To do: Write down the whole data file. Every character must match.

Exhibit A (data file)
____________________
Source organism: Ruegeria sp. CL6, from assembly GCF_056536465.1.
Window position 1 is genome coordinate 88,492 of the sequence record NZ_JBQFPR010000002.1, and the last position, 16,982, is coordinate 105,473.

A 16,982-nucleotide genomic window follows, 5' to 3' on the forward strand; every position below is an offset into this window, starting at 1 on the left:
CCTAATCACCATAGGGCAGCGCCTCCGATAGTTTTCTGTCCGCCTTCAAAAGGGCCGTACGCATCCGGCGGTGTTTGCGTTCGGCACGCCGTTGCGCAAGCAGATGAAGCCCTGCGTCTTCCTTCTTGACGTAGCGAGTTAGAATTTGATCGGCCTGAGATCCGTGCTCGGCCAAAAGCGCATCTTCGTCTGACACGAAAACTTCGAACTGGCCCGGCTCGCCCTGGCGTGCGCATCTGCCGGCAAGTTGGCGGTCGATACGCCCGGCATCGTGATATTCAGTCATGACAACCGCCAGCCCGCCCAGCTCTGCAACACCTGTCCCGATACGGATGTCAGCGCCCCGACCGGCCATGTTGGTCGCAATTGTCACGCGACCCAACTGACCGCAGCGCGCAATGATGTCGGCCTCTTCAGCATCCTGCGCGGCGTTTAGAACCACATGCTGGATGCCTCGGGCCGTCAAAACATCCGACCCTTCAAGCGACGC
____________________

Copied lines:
Source organism: Ruegeria sp. CL6, from assembly GCF_056536465.1.
Window position 1 is genome coordinate 88,492 of the sequence record NZ_JBQFPR010000002.1, and the last position, 16,982, is coordinate 105,473.

A 16,982-nucleotide genomic window follows, 5' to 3' on the forward strand; every position below is an offset into this window, starting at 1 on the left:
CCTAATCACCATAGGGCAGCGCCTCCGATAGTTTTCTGTCCGCCTTCAAAAGGGCCGTACGCATCCGGCGGTGTTTGCGTTCGGCACGCCGTTGCGCAAGCAGATGAAGCCCTGCGTCTTCCTTCTTGACGTAGCGAGTTAGAATTTGATCGGCCTGAGATCCGTGCTCGGCCAAAAGCGCATCTTCGTCTGACACGAAAACTTCGAACTGGCCCGGCTCGCCCTGGCGTGCGCATCTGCCGGCAAGTTGGCGGTCGATACGCCCGGCATCGTGATATTCAGTCATGACAACCGCCAGCCCGCCCAGCTCTGCAACACCTGTCCCGATACGGATGTCAGCGCCCCGACCGGCCATGTTGGTCGCAATTGTCACGCGACCCAACTGACCGCAGCGCGCAATGATGTCGGCCTCTTCAGCATCCTGCGCGGCGTTTAGAACCACATGCTGGATGCCTCGGGCCGTCAAAACATCCGACCCTTCAAGCGACGC